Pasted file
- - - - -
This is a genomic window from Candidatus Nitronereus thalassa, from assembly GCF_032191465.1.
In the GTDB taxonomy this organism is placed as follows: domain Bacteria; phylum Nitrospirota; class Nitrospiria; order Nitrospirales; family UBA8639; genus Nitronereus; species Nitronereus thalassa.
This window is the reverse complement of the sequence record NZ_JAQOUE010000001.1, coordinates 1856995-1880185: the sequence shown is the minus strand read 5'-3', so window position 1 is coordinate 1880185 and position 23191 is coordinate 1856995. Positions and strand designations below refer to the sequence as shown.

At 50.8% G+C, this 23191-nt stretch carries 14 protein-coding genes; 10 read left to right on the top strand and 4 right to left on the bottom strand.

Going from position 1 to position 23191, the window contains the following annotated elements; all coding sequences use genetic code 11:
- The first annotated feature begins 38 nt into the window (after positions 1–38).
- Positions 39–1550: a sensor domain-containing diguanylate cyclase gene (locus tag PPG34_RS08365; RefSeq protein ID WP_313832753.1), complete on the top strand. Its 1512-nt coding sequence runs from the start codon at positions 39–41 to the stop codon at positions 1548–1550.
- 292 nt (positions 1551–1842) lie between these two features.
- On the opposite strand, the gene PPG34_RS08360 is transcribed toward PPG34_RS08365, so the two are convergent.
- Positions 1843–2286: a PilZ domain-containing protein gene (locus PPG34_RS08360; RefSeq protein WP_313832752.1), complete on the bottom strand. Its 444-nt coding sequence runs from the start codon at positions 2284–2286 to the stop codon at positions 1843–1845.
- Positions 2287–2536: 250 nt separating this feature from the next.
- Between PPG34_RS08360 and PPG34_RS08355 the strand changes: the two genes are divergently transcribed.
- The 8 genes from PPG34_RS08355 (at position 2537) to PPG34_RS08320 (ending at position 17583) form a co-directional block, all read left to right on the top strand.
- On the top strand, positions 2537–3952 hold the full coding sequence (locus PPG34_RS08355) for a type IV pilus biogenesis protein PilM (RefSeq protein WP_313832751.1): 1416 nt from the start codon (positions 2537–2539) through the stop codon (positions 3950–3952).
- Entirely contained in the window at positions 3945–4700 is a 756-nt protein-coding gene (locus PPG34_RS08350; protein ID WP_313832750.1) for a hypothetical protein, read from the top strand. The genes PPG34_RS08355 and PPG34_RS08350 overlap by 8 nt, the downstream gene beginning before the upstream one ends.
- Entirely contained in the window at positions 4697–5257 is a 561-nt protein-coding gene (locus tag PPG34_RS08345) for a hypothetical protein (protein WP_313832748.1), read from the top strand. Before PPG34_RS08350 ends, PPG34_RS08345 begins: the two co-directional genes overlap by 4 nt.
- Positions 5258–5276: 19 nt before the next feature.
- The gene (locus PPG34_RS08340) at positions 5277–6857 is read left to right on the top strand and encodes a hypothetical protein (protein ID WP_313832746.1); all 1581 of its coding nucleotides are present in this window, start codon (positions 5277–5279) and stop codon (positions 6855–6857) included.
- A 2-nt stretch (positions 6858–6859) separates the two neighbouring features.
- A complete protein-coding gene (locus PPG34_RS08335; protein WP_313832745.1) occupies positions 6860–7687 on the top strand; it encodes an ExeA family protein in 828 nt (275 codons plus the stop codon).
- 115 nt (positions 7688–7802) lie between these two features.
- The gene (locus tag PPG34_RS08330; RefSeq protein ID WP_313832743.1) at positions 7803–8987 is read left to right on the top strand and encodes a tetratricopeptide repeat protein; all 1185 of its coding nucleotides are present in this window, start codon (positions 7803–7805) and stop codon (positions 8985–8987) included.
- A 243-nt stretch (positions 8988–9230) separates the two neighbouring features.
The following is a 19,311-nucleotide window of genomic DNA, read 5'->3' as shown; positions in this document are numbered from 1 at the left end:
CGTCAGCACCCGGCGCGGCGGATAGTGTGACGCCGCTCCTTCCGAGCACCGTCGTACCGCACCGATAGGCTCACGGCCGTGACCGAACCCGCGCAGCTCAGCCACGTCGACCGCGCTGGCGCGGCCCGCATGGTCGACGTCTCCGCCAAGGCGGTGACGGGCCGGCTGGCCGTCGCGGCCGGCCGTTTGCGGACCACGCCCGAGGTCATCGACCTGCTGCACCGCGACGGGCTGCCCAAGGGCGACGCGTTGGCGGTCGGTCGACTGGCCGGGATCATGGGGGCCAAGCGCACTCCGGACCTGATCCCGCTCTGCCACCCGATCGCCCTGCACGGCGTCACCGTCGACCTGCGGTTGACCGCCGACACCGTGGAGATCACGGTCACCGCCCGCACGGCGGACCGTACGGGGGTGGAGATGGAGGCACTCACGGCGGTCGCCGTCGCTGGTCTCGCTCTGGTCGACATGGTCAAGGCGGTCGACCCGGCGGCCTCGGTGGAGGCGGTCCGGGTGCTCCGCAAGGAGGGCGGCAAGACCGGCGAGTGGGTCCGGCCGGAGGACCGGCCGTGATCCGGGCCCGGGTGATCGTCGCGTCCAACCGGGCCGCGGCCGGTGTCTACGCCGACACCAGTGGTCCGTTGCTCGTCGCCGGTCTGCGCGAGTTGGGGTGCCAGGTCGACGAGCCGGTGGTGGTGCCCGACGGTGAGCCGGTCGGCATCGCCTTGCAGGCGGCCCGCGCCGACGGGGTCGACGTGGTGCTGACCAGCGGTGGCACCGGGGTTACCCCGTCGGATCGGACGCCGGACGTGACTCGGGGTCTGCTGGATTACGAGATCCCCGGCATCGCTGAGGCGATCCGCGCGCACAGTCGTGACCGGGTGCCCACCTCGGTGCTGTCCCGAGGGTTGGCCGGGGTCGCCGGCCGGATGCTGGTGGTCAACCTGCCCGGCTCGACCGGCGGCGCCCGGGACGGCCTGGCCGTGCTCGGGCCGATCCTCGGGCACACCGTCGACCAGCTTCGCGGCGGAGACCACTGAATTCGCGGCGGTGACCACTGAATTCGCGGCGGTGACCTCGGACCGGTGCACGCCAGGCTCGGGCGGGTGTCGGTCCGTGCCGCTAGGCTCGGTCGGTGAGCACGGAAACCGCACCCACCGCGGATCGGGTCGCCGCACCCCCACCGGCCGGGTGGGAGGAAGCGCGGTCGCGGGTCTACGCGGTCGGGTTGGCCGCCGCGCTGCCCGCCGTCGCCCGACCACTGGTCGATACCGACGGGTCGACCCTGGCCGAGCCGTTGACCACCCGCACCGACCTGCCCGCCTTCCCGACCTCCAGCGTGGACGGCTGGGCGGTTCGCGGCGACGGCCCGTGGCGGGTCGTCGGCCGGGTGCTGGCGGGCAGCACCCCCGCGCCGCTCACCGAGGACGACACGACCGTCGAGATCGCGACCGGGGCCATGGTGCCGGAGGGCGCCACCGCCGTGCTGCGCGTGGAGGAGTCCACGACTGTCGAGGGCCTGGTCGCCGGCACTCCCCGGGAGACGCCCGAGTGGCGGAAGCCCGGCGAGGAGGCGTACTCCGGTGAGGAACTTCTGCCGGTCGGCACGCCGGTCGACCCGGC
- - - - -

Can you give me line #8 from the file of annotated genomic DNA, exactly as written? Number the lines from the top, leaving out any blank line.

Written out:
- 292 nt (positions 1551–1842) lie between these two features.